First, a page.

IoT-enabled water management: smartening-up water systems for a brighter future

smart-water-management-diagram
Author : Utsav Patel   Posted :
IoT

According to the High-Level Panel on Water (2018), co-convened in April 2016 by the United Nations and the World Bank Group:

  • About 2.5 billion people (36% of the world’s population) already live in water-scarce regions, and this is likely to increase to 66% by 2025 if appropriate measures are not adopted.
  • 2 billion+ people are bound to drink unsafe water, resulting in death of a child every minute.
  • By 2030, we may face a 40% shortfall in water availability if the world continues its current path.
  • Around 80% of wastewater is discharged untreated into the world’s waterways.

Moreover, for the first time in history, more than half – precisely, 55% (4.2 billion) – of the world’s population lives in towns and cities which are projected to increase to 68% by 2050. Although the population, urbanization, and industrial development have surged like a tsunami, water – the most valuable commodity to all forms of life – is still the most poorly managed resource in the world, calling for smarter control and management of water utilities. The challenge is clear – smart management of water utilities.

Almost every water utility around the world needs infrastructure and technology upgrades to determine water demand, detect leaks and thefts, operate plants efficiently, optimize power usage, monitor quality, and get transparency on consumption. Let me detail some of the reasons: “why?”

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ON DEMAND

Forecasting water demand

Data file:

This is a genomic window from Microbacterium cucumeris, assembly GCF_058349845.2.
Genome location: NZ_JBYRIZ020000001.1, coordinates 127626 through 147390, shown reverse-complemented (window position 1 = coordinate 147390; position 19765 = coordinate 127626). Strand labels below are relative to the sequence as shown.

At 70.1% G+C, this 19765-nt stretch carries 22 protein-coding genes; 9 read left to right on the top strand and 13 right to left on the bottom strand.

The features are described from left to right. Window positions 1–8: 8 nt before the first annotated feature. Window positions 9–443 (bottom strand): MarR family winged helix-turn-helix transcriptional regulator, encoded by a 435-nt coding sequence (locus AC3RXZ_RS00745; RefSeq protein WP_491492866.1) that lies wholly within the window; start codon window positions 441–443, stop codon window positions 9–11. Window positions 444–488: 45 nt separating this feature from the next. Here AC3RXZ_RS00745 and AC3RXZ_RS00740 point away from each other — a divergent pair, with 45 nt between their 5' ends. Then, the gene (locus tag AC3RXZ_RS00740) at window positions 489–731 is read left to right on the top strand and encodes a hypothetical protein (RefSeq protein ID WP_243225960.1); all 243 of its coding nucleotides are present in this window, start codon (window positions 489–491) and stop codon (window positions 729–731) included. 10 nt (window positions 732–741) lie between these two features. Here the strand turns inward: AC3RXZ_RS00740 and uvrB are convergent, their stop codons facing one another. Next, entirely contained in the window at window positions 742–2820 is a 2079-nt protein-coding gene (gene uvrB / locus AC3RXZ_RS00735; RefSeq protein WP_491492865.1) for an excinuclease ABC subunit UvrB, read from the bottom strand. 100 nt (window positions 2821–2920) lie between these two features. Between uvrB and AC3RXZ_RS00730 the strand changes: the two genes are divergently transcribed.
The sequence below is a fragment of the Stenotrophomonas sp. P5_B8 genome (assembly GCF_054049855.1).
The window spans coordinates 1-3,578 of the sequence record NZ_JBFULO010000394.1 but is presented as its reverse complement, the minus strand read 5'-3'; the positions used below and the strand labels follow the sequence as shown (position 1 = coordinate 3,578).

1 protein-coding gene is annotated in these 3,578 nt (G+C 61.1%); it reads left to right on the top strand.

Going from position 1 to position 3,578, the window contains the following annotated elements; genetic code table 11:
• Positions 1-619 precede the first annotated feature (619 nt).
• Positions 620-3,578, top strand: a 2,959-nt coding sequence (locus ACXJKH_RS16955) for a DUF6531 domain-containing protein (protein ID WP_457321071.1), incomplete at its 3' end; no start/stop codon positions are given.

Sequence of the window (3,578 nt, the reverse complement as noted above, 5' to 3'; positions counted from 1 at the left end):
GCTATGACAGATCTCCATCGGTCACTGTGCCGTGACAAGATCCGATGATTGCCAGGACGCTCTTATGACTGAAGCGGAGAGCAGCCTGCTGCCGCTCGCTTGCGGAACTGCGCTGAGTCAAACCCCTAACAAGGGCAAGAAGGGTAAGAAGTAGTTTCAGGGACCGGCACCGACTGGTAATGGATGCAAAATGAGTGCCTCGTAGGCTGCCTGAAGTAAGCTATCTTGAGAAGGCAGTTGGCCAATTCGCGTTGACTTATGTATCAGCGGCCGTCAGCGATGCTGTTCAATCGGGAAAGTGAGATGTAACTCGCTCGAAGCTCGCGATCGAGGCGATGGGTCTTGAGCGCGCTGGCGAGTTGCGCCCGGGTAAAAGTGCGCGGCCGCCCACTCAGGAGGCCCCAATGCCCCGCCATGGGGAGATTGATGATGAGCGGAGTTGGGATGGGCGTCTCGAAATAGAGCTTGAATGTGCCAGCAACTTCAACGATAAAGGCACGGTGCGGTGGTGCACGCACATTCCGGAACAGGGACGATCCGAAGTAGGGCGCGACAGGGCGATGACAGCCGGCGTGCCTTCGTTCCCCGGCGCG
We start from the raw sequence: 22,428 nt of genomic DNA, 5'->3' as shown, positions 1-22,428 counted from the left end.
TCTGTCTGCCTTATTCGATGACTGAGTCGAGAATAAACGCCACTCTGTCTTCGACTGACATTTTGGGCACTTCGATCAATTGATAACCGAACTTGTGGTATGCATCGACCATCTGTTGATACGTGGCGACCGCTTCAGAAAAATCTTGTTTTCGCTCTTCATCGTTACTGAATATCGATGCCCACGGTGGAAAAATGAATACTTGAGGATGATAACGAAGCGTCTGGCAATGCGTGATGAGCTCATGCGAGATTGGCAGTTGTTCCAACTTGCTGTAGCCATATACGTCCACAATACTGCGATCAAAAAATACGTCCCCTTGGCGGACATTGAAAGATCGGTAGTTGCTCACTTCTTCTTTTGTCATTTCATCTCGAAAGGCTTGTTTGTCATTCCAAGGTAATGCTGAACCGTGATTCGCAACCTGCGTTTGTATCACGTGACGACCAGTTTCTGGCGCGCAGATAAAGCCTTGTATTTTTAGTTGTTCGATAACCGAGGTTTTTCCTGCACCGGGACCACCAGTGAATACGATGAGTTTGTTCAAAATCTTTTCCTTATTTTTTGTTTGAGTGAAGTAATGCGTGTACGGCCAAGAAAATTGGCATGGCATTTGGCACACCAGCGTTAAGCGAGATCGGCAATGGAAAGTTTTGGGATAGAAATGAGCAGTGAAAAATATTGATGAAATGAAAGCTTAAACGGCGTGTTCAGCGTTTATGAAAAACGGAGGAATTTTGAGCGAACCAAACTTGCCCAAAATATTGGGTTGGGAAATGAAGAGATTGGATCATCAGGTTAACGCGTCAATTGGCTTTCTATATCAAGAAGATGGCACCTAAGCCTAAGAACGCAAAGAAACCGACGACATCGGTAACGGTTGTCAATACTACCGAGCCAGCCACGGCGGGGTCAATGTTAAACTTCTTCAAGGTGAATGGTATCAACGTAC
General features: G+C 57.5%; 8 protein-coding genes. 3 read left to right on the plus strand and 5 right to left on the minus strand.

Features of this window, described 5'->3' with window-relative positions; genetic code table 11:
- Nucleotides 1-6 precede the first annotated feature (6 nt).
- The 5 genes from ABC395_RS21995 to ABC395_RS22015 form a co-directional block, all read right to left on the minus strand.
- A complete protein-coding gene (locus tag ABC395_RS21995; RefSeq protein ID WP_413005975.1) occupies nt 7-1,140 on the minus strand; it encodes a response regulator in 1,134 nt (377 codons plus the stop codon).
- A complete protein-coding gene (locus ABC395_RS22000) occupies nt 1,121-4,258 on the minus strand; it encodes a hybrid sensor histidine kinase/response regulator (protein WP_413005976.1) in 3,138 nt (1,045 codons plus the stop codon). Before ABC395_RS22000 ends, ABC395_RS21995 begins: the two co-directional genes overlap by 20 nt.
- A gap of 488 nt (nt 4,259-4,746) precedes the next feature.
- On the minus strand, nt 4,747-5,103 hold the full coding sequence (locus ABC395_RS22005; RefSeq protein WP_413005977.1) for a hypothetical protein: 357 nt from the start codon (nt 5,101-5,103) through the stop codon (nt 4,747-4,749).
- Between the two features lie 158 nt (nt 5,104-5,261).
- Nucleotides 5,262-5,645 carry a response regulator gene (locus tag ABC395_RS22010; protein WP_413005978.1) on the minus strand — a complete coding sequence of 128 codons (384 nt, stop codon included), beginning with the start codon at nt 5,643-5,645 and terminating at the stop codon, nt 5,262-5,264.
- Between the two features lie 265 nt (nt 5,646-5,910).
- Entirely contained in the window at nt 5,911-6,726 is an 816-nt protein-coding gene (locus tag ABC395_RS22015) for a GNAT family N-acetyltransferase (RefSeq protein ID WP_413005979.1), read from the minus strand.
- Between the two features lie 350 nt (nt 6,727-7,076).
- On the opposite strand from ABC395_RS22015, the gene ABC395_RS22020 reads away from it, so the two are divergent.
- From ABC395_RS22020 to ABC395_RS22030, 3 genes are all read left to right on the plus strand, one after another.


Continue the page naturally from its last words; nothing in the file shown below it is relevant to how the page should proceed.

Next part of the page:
Due to inconsistent weather, unpredictable monsoon, inadequate rainwater harvesting, and the population’s growing demand – forecasting water demand is a challenge.

The IoT-based smart water management platform can mitigate this problem. Here, level sensors are deployed in the reservoirs and overhead tanks, sending the information about water levels on a periodic basis. City authorities can forecast the demand of water, using smart meters and predictive analytics, based on historical water consumption by residents and industries, temperature, humidity, rainfall, holidays, events, etc. for the next two days, a day, to predicting abnormal demand for 15 minutes time steps. Accordingly, the quantities to refill the tanks are decided to reach the needs of domestic and non-domestic (industries, agriculture, institutions, tourism, etc.) components.

The solution doesn’t stop here. It fetches the energy prices for the next day from the energy application and set the pump to run when the electricity cost is least. Further, it also draws information on pump maintenance scheduling and breakdowns from the maintenance management applications of waterworks. As a result, the optimization algorithm determines a pumping schedule.

The goal is not only to ensure the supply of water by the pumps to the reservoirs and overhead tanks but also to keep the energy costs to a minimum while pumping the water.

Water quality assurance